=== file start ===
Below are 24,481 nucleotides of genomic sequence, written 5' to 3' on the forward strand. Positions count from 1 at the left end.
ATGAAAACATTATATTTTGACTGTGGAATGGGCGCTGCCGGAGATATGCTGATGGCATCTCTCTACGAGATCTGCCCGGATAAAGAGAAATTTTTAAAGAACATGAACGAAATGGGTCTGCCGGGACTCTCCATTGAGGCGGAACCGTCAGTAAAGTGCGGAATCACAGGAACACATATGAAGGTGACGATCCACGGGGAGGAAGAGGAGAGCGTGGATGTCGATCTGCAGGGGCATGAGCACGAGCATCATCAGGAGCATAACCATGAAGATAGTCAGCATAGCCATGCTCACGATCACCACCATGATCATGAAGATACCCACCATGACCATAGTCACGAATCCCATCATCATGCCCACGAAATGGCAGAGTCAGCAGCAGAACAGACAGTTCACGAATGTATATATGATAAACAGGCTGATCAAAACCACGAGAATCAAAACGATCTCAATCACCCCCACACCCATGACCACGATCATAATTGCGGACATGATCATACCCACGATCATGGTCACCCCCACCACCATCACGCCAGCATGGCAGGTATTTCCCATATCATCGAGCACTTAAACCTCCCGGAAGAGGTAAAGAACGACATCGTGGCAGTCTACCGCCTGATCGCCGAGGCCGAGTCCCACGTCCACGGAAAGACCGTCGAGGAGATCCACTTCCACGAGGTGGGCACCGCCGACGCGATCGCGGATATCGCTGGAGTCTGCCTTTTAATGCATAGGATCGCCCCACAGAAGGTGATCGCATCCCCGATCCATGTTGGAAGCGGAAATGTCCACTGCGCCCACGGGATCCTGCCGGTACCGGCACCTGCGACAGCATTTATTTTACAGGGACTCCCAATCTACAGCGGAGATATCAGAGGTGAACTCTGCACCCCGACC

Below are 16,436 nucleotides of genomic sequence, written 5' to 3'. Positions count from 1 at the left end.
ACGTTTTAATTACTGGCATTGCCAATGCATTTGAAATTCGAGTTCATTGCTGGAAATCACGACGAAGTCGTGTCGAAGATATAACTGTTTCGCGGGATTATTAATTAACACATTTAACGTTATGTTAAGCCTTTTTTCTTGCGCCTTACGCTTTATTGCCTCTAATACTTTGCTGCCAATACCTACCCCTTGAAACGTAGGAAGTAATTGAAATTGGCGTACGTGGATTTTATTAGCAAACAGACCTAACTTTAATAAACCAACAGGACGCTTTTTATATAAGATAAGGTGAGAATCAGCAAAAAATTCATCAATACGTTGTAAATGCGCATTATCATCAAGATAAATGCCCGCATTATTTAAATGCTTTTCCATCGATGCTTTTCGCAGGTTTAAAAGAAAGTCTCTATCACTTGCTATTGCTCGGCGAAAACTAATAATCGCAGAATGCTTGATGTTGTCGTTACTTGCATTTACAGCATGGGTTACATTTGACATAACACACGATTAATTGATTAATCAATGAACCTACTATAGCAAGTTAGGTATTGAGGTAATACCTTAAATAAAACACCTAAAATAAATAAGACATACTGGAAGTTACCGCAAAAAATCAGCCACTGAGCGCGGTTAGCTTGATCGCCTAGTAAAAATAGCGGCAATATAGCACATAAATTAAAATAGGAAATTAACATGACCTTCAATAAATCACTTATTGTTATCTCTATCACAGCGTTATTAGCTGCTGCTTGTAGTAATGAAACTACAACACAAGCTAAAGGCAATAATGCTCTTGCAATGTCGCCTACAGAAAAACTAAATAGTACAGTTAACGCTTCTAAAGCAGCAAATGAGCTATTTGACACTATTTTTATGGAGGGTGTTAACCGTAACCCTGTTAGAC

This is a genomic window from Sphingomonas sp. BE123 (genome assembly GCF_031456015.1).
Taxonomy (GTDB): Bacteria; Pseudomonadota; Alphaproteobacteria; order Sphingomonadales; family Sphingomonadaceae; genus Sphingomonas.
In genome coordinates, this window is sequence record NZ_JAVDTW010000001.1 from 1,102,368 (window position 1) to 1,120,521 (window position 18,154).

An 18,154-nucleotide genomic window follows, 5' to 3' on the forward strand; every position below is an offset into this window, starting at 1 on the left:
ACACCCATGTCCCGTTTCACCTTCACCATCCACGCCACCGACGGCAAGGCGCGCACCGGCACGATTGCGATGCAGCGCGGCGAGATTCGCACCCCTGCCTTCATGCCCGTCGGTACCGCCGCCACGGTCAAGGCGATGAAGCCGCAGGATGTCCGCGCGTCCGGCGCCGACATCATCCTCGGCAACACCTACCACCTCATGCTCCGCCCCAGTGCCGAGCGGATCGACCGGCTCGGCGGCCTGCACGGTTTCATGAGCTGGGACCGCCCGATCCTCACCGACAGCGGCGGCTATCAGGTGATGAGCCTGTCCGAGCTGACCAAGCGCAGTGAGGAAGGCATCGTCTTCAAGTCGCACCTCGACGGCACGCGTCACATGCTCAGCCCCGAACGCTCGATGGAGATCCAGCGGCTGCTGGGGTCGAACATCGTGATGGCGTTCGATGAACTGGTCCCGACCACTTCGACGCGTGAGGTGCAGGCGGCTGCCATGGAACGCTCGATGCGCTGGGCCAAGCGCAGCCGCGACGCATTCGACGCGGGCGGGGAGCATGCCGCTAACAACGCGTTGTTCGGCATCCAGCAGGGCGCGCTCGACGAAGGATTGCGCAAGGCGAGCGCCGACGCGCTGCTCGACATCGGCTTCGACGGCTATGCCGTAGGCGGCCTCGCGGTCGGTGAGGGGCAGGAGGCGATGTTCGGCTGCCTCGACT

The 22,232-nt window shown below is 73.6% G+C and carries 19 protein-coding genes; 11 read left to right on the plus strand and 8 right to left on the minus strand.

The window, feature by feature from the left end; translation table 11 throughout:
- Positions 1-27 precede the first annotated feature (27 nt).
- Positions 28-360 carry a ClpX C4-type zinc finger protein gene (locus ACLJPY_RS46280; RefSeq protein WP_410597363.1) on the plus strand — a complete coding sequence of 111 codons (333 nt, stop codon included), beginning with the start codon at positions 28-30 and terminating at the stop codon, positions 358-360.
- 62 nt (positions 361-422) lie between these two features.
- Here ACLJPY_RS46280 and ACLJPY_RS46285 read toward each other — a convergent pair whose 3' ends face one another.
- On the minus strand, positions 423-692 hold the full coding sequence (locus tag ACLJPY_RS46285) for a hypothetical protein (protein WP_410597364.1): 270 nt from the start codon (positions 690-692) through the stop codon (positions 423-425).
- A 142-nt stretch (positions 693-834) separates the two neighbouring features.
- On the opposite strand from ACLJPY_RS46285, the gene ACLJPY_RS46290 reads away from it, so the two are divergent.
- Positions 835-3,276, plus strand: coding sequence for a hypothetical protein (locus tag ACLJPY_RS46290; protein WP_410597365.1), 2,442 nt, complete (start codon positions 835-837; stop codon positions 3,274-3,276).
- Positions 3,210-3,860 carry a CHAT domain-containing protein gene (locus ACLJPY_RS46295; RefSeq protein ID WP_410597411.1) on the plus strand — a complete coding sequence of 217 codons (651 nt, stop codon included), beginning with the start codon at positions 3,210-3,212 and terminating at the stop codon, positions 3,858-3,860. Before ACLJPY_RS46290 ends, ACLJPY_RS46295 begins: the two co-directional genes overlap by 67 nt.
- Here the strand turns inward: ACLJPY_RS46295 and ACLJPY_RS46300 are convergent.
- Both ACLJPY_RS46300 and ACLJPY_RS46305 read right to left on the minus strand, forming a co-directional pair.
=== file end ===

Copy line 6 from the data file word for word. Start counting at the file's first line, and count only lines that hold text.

Taxonomy (GTDB): Bacteria; Pseudomonadota; Alphaproteobacteria; order Sphingomonadales; family Sphingomonadaceae; genus Sphingomonas.